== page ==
Their parents are immigrants to the United States. They are kids who live between two worlds -- their parents' homeland and the U.S. For many of them, they feel most "American" at school. It can be tricky balancing both worlds. In this report, produced by Beth Mendelson, Arash Arabasadi tells us about one Afghan-American student who seems to be coping -- one shot at a time.
    Video

    Video Newest US Citizens, Writing the Next Great Chapter

    While universities across the United States honor their newest graduates this Friday, many immigrants in downtown Manhattan are celebrating, too. One hundred of them, representing 31 countries across four continents, graduated as U.S. citizens, joining the ranks of 680,000 others every year in New York and cities around the country.
    Video

    Video Vietnam Sees Strong Economic Growth Despite Incomplete Reforms

    Vietnam has transformed its communist economy to become one of the world's fastest-growing nations. While the reforms are incomplete, multinational corporations see a profitable future in Vietnam and have made major investments -- as VOA's Jim Randle reports.
    Video

    Video Qatar Denies World Cup Corruption

    The head of Qatar’s organizing committee for the 2022 World Cup insists his country's bid to host the soccer tournament was completely clean, despite the corruption scandals that have rocked the sport’s governing body, FIFA. Hassan Al-Thawadi also said new laws would offer protection to migrants working on World Cup construction projects. VOA's Henry Ridgwell reports.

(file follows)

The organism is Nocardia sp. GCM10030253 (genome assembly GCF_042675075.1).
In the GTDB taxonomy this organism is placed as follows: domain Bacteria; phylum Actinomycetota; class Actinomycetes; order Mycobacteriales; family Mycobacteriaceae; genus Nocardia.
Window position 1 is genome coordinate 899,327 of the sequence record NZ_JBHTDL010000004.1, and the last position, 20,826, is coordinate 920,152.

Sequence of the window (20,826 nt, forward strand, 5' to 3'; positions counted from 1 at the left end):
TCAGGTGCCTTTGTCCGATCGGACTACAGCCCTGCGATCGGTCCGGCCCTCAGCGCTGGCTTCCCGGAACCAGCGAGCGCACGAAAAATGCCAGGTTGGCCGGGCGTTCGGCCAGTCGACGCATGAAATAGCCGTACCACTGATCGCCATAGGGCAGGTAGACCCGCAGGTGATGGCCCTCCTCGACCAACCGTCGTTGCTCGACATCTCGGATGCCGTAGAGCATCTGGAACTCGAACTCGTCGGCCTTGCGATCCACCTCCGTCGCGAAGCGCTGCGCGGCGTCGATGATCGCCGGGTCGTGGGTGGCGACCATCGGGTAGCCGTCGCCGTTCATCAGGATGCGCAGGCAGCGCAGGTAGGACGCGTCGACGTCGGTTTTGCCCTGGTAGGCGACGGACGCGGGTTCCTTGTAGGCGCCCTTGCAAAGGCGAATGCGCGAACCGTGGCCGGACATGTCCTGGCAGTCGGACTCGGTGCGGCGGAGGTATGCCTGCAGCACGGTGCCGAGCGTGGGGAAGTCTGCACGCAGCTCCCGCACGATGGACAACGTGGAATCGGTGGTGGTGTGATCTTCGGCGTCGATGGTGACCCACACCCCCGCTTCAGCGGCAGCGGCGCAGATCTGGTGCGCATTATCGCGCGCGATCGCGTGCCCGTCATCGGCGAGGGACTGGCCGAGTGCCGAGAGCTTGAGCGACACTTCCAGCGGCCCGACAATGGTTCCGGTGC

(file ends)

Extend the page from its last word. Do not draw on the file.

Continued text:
Video

    Video Infrastructure Funding Puts Cambodia on Front Line of International Politics

    When leaders of the world’s seven most developed economies meet in Japan next week, demands for infrastructure investment world wide will be high on the agenda. Japanese Prime Minister Shinzo Abe’s push for “quality infrastructure investment” throughout Asia has been widely viewed as a counter to the rise of Chinese investment flooding into region.
    Video

    Video Democrats Fear Party Unity a Casualty in Clinton-Sanders Battle

    Democratic presidential front-runner Hillary Clinton claimed a narrow victory in Tuesday's Kentucky primary even as rival Bernie Sanders won in Oregon. Tensions between the two campaigns are rising, prompting fears that the party will have a difficult time unifying to face the presumptive Republican nominee, Donald Trump. VOA national correspondent Jim Malone has more from Washington.
    Video

    Video Portrait of a Transgender Marriage: Husband and Wife Navigate New Roles

    As controversy continues in North Carolina over the use of public bathrooms by transgender individuals, personal struggles with gender identity that were once secret are now coming to light. VOA’s Tina Trinh explored the ramifications for one couple as part of trans.formation, a series of stories on transgender issues.
    Video

    Video Amerikan Hero Flips Stereotype of Middle Eastern Character

    An Iranian American comedian is hoping to connect with American audiences through a film that inverts some of Hollywood's stereotypes about Middle Eastern characters. Sama Dizayee reports.
    Video

    Video Budding Young Inventors Tackle City's Problems with 3-D Printing

    Every city has problems, and local officials and politicians are often frustrated by their inability to solve them. But surprising solutions can come from unexpected places. Students in Baltimore. Maryland, took up the challenge to solve problems they identified in their city, and came up with projects and products to make a difference. VOA's June Soh has more on a digital fabrication competition primarily focused on 3-D design and printing. Carol Pearson narrates.

    Special Report

    Adrift The Invisible African Diaspora